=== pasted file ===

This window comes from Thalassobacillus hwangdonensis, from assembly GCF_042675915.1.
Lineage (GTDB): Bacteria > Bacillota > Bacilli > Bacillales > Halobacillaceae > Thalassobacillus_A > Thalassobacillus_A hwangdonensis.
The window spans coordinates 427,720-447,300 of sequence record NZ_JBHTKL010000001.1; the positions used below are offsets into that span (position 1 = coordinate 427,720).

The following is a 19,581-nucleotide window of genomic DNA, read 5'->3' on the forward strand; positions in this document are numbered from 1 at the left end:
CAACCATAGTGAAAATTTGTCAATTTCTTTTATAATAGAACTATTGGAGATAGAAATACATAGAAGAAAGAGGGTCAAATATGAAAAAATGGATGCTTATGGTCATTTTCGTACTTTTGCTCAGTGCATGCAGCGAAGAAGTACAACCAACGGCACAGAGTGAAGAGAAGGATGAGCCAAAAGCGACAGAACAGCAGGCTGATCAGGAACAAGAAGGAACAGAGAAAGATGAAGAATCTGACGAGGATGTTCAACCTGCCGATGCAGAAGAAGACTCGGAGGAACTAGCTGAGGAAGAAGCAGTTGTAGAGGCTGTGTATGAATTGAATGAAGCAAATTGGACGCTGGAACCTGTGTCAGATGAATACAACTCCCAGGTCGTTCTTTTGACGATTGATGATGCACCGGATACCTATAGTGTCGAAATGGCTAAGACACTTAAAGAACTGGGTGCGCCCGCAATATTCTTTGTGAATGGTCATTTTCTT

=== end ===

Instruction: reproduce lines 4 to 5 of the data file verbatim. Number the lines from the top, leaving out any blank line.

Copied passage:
The following is a 19,581-nucleotide window of genomic DNA, read 5'->3' on the forward strand; positions in this document are numbered from 1 at the left end:
CAACCATAGTGAAAATTTGTCAATTTCTTTTATAATAGAACTATTGGAGATAGAAATACATAGAAGAAAGAGGGTCAAATATGAAAAAATGGATGCTTATGGTCATTTTCGTACTTTTGCTCAGTGCATGCAGCGAAGAAGTACAACCAACGGCACAGAGTGAAGAGAAGGATGAGCCAAAAGCGACAGAACAGCAGGCTGATCAGGAACAAGAAGGAACAGAGAAAGATGAAGAATCTGACGAGGATGTTCAACCTGCCGATGCAGAAGAAGACTCGGAGGAACTAGCTGAGGAAGAAGCAGTTGTAGAGGCTGTGTATGAATTGAATGAAGCAAATTGGACGCTGGAACCTGTGTCAGATGAATACAACTCCCAGGTCGTTCTTTTGACGATTGATGATGCACCGGATACCTATAGTGTCGAAATGGCTAAGACACTTAAAGAACTGGGTGCGCCCGCAATATTCTTTGTGAATGGTCATTTTCTT